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Stunning Collection

Mulvane acquires Pulitzer Prize winner’s photos from "I Dream a World: Portraits of Black Women Who Changed America"

From The Ichabod - Winter 2020

The oldest art museum in Kansas celebrated its 95th birthday in late September with a special announcement of its acquisition of Brian Lanker’s photographs from his book “I Dream A World: Portraits of Black Women Who Changed America.”

Brian Lanker, a 1973 Pulitzer Prize winner when he was a photographer with the Topeka Capital-Journal, published the book in 1989. The exhibition and book presents an African American female view of the world, accompanied by the critically-acclaimed portraits and a forward written by Maya Angelou. The book “I Dream A World” is out of print, but Lanker's family maintained the original portraits that toured internationally. They have not been exhibited for 20 years.

“Acquiring this renowned collection of Lanker’s photographs will continue to drive the conversation on the historical importance of African American women in a city that was an epicenter of civil rights and the start of Lanker’s career,” said Connie Gibbons, director, Mulvane Art Museum at Washburn University. “We are thrilled to have these exceptional photographs available for the patrons of the Mulvane Art Museum.”

The first exhibition of the photographs at the Mulvane will be the public opening on Friday, Feb. 14, 2020, and it will remain on view until June 13, 2020. The exhibition will enhance conversations surrounding WUmester, a series of events and courses exploring the theme of citizenship and suffrage this spring semester.

Richard Ross, ba ’71, jd ’75, former president and now honorary board member of the Mulvane Art Museum, helped acquire the portraits with others in the Topeka area and donors who knew it was important for Washburn to have the collection. Today, 22 of the 75 women in the book are alive, and the Mulvane hopes some of them will visit the exhibit.

Maya Angelou's portrait in "I Dream a World"Rosa Park's portrait in "I Dream a World"

“The importance of the exhibit is in the biographies. These women are truly amazing, and it’s inspiring,” Ross said. “While some of the women in the book, like Oprah Winfrey, are well known, they are not all famous. Some had a common life, but Lanker thought everyone was significant in her own way. He interviewed and visited with all 75 women and didn’t have anyone hesitate to tell her story.”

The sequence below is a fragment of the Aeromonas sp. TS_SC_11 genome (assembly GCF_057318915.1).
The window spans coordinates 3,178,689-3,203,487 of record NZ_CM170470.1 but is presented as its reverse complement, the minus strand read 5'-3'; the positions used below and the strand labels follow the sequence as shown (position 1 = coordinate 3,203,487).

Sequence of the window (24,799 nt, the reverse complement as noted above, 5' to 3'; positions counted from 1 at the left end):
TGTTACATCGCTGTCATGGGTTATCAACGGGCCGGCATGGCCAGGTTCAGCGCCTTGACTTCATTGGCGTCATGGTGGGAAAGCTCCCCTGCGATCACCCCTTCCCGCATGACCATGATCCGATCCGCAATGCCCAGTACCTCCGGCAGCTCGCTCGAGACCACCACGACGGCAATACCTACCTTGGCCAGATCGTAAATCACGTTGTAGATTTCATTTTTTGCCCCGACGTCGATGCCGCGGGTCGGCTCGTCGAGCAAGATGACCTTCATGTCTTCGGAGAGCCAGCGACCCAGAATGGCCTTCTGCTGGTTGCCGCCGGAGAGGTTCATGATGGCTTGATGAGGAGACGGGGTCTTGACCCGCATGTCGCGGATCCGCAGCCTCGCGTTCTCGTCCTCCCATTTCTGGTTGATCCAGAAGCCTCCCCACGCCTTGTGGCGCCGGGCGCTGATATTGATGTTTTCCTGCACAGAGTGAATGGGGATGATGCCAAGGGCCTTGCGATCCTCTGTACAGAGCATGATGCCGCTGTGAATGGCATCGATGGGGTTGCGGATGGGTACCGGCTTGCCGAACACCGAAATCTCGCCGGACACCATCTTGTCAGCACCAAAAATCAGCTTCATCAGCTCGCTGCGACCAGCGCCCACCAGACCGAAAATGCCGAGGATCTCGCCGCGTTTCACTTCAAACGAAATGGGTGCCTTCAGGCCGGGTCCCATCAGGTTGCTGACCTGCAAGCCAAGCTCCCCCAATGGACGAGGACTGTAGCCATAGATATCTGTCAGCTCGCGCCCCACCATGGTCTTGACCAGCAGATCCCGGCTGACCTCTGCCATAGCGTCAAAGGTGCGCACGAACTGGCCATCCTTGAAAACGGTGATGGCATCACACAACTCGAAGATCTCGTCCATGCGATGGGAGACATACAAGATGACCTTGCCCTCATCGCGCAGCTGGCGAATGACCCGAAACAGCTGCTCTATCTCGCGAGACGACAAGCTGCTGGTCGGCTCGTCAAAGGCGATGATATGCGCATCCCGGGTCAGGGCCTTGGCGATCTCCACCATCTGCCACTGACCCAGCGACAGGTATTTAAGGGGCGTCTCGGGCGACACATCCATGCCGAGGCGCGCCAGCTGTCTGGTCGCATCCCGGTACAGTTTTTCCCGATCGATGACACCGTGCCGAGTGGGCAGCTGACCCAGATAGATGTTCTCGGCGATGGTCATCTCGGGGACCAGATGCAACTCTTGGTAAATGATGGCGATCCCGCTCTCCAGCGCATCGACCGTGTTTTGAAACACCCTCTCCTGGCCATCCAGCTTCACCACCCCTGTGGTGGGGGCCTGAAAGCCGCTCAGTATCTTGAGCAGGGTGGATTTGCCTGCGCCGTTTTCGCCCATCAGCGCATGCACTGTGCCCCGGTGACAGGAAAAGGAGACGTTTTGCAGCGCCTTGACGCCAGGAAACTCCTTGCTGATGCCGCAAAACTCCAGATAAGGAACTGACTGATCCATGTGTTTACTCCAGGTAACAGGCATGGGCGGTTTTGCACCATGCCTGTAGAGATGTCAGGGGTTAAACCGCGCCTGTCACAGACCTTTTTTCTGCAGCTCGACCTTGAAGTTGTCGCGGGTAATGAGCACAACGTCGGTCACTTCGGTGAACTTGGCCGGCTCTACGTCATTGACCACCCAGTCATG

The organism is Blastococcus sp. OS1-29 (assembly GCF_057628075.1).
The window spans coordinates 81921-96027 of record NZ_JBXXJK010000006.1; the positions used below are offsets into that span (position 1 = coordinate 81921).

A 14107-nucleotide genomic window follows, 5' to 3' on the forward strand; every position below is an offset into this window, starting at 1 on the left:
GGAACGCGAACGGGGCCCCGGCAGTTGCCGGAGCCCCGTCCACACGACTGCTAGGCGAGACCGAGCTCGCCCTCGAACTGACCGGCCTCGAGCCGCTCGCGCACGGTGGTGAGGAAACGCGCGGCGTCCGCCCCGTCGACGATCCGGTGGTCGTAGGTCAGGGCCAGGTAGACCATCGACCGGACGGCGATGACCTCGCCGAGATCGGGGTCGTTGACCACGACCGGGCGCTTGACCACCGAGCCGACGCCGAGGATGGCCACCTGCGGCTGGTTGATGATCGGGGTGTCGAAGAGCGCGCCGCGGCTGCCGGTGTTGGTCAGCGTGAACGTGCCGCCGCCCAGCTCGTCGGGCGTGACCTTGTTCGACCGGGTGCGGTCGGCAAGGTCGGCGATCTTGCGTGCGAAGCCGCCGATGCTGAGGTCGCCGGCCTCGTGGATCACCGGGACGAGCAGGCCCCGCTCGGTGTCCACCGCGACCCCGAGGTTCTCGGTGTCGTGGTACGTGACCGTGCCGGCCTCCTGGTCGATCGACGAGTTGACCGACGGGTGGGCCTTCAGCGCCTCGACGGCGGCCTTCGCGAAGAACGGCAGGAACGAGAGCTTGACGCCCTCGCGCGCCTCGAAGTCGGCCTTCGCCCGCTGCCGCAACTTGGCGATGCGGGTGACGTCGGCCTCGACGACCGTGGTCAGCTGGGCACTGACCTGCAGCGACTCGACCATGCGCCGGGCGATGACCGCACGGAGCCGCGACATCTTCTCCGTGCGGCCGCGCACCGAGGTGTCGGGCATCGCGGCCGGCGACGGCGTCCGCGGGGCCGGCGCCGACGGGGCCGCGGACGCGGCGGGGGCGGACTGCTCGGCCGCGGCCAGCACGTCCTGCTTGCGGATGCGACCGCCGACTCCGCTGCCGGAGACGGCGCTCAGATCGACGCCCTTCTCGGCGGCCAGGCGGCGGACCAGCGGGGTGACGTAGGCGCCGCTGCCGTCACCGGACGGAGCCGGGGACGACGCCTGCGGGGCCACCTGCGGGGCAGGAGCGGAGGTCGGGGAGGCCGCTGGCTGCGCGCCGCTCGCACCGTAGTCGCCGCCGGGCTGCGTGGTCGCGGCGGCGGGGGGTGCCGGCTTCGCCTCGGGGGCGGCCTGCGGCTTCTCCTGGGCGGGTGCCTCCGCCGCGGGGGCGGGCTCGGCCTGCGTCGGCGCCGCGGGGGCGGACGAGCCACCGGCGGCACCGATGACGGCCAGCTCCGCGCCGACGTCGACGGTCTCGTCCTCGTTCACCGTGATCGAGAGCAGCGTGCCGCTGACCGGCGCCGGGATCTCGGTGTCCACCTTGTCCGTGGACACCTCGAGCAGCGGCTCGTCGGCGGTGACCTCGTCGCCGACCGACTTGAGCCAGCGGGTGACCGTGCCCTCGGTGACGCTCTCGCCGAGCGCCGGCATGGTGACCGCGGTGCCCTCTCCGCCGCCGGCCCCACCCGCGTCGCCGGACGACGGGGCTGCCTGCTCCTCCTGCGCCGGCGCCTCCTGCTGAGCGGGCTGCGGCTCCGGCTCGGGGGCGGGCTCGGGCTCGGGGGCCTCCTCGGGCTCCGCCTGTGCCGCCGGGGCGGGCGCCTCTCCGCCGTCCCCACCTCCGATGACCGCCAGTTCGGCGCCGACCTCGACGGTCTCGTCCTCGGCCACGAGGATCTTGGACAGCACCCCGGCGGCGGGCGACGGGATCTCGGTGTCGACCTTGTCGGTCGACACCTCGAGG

Lanker, who passed away in 2011, started his career in photojournalism at the Topeka Capital-Journal, where he won the Pulitzer Prize for feature photography. He was twice named Newspaper Photographer of the Year, and his work for LIFE and Sports Illustrated received numerous international awards.

For information on this exhibit including group tours or events, please visit

WUmester Spring 2020

WUmester 2020 logo

WUmester is intended to foster a University-wide conversation on a diversity-related topic that will change each spring semester. The goal of the program is to engage the entire Washburn community in a collective learning experience on timely subjects and help students see the connections between the subjects they study in the classroom and real-world debates and problems.

WUmester logo

Full schedule of WUmester events


More of The Ichabod's coverage of WUmester:

Driving Discussions: Anniversaries of voting amendments will draw focus on citizenship, suffrage

Stunning Collection: Mulvane acquires photos from Pulitzer Prize winner’s book

Fighting Words: Washburn alumna active in national suffrage work prior to 1920 amendment

Party Lines: Bi-partisan efforts better equip students for citizenship roles

Celebrating Suffrage: Alumnus brings awareness, access to roles of citizenship


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Topeka, KS 66604 Phone: 785.670.4483